Whatever the outcome, the decision is expected to kick off an aggressive new chapter in the election campaign that will spotlight healthcare far more prominently, according to analysts and lobbyists.
There has been no word on whether House Republicans are consulting with the party's presumptive presidential nominee Mitt Romney, who has proposed his own set of market-oriented healthcare reforms and has vowed to kill Obama's healthcare law.
Up to now, Republicans on the campaign trail have chiefly attacked "Obamacare" and vowed to repeal it, leaving them vulnerable to charges the party has no credible reform plan of its own.
"They need something positive. 'Repeal' alone is negative, and people want consequential health reform that solves real problems that are facing them," said Robert Moffitt of the Heritage Foundation, a conservative think tank that has contributed reform ideas to both sides of the partisan aisle.
Moffitt and James Capretta of the conservative American Enterprise Institute advocate an approach they say would make consumers more cost-conscious.
It would move away from the current tax break for employer-sponsored healthcare, in exchange for fixed tax credits that would help cover the cost of individual plans sold in a competitive marketplace. Consumers would have to bear any cost over the fixed tax credits.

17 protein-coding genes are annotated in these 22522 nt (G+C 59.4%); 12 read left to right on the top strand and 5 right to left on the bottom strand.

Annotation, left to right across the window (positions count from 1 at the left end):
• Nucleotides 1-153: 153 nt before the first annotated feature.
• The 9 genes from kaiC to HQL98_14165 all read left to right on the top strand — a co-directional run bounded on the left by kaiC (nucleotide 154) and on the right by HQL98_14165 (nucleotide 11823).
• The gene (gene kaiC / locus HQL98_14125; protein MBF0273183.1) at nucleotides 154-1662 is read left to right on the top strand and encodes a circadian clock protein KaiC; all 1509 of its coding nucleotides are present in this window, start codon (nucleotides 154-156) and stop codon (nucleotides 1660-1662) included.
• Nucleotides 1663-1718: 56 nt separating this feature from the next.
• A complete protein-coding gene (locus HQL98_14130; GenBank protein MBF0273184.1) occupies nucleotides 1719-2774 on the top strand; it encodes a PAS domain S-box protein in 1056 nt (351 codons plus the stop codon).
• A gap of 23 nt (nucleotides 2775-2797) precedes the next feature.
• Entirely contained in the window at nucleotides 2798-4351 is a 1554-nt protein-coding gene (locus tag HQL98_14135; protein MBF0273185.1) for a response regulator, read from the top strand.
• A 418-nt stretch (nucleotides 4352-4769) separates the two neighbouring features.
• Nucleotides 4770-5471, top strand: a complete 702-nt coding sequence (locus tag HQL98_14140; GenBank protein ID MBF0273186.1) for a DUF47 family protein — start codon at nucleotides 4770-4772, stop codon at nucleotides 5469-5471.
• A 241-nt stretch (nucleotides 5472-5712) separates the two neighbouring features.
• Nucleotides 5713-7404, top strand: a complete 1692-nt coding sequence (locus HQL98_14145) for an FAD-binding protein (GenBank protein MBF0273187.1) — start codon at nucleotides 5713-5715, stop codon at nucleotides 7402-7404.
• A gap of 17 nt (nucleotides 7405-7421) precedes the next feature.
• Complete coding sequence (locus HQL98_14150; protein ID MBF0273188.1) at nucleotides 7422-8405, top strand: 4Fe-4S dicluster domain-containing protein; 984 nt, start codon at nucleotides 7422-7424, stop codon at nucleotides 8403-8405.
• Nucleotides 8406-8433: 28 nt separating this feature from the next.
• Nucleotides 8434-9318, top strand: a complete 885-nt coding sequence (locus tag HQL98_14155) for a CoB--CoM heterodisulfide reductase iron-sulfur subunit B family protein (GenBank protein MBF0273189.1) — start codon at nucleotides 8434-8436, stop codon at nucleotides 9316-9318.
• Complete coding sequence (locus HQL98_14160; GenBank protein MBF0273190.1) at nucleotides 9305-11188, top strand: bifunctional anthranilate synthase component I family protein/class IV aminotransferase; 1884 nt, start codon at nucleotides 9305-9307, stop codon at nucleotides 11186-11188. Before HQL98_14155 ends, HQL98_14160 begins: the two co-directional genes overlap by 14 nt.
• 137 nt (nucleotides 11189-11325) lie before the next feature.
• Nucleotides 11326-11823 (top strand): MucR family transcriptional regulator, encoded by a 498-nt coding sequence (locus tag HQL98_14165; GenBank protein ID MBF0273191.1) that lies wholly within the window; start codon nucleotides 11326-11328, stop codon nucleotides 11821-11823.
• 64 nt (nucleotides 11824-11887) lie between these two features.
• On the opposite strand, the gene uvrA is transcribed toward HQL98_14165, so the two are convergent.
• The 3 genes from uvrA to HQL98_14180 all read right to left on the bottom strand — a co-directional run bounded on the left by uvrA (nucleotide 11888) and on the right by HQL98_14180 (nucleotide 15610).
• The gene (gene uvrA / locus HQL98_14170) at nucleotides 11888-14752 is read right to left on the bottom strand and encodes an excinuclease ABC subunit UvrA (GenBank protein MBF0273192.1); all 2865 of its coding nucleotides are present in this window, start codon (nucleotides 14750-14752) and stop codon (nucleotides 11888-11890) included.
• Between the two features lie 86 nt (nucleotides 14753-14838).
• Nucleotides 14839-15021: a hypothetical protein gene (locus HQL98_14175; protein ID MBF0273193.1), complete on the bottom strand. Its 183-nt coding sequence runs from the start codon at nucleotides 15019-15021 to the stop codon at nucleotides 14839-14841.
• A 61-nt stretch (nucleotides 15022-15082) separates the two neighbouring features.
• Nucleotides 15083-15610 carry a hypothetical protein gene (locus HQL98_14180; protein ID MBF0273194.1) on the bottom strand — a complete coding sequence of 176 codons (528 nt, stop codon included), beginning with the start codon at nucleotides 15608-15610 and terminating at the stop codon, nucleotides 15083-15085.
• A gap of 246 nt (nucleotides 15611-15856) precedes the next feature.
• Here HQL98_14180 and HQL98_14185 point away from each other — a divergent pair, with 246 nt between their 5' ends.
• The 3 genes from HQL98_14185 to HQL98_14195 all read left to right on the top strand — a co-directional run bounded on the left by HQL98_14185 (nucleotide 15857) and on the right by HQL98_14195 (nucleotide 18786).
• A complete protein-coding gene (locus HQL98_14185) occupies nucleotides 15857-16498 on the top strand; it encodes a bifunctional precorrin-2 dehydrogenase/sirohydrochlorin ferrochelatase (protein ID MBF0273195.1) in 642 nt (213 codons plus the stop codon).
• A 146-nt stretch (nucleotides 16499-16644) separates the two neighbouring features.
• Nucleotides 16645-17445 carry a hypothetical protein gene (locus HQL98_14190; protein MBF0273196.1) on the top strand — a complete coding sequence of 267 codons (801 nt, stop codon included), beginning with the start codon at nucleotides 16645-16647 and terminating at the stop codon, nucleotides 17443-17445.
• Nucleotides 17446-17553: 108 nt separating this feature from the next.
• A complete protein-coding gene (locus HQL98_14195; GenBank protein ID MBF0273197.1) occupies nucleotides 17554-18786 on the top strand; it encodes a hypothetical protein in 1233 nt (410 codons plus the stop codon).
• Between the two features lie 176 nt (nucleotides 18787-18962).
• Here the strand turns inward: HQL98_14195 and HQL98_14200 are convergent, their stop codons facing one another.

In an article titled "How to Replace Obamacare," in the current edition of the quarterly journal National Affairs, the two analysts also call for changing existing laws to protect people with pre-existing conditions and adopting policies that would better encourage reform initiatives at the state level.
Similar ideas and others have been circulating for years in Republican legislative proposals that have never become law.
Some call for insurance reforms allowing individuals to buy insurance from other states or for letting small businesses, churches and civic organizations form new insurance pools.
Proposals also would protect doctors and other healthcare providers from malpractice suits and convert Medicare into a program that provides vouchers to help the elderly and disabled meet the cost of purchasing private insurance.
But some of those ideas have been found wanting in the past.
In 2009, the nonpartisan Congressional Budget Office examined a Republican proposal that sought to allow the interstate sale of insurance, imposed medical malpractice reforms and offered incentives for state-level reforms.
The CBO found the plan would cut the deficit by $68 billion over 10 years, extend coverage to only 3 million uninsured and raise insurance rates for some, including those less healthy.
By contrast, the CBO has said the Affordable Care Act would reduce the deficit by $132 billion through 2019.
The Obama administration is also showing signs of thinking about what to do if the Supreme Court's ruling proves unfavorable.
Officials still say they are confident the Affordable Care Act will be upheld and that their focus is on implementing its provisions. But references to "a plan" have begun to emerge in recent comments by the White House and the Department of Health and Human Services.
"We will eventually, I'm sure, have a plan. But that really isn't where all the time and energy is focused right now," Health and Human Services Secretary Kathleen Sebelius told Reuters after a recent speaking engagement.